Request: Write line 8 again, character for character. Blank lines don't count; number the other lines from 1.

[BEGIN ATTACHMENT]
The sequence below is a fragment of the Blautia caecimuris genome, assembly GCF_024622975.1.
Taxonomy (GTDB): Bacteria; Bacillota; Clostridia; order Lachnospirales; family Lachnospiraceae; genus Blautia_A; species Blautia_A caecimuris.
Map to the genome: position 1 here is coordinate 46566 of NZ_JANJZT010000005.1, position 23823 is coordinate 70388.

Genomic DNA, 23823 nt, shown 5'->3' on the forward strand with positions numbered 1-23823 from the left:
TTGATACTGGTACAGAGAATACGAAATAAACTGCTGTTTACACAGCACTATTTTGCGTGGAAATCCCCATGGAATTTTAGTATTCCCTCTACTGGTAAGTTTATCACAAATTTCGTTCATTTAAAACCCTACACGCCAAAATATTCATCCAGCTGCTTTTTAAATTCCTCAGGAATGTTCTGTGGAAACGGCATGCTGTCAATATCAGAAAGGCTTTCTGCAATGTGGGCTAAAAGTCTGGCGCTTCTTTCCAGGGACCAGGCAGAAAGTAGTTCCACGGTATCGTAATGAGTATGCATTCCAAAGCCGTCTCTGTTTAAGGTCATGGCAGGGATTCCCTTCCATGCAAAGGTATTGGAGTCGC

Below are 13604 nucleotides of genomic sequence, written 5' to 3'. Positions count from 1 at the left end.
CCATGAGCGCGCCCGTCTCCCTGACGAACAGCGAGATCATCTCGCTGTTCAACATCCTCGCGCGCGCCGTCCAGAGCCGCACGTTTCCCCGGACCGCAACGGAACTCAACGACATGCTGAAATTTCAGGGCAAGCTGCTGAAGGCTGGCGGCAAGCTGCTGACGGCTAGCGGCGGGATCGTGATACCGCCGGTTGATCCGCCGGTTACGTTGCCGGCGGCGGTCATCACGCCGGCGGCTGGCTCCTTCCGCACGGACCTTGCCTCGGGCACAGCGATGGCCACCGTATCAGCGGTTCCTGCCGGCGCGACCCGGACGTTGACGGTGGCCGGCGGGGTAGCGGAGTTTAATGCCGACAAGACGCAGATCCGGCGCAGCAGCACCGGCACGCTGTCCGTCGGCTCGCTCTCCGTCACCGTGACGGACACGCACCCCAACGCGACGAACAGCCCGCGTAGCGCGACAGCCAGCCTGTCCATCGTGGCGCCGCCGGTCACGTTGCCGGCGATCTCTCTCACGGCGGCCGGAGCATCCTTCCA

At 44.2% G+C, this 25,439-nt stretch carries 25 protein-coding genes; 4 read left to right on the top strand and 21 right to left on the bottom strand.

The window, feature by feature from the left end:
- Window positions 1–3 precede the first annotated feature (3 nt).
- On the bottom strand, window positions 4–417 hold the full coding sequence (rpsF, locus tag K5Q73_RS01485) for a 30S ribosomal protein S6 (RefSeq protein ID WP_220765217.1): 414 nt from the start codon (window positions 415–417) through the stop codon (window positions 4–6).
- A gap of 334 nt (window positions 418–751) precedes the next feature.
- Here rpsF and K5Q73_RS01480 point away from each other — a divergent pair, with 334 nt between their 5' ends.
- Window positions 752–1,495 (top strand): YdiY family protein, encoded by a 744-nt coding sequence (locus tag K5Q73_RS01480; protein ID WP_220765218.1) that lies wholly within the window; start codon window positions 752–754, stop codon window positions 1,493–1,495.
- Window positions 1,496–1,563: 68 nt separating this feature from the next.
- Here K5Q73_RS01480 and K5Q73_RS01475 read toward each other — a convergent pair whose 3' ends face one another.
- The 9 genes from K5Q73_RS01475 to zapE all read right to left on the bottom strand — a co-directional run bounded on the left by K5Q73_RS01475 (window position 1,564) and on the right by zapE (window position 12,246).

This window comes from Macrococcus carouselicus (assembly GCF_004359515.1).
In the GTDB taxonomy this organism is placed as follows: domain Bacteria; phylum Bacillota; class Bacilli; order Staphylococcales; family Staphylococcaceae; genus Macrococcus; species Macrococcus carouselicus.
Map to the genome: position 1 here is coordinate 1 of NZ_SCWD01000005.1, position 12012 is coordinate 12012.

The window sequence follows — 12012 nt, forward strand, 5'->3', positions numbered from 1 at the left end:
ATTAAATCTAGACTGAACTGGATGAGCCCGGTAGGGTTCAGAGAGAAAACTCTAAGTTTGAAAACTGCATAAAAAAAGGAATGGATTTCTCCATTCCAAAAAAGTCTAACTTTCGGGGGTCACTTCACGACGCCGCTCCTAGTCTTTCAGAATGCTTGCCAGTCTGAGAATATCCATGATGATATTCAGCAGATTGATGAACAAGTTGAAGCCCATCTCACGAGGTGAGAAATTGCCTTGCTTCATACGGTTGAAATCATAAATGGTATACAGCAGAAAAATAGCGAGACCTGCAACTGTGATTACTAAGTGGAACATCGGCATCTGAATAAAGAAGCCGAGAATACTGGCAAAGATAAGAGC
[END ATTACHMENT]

At 44.2% G+C, this 25,439-nt stretch carries 25 protein-coding genes; 4 read left to right on the top strand and 21 right to left on the bottom strand.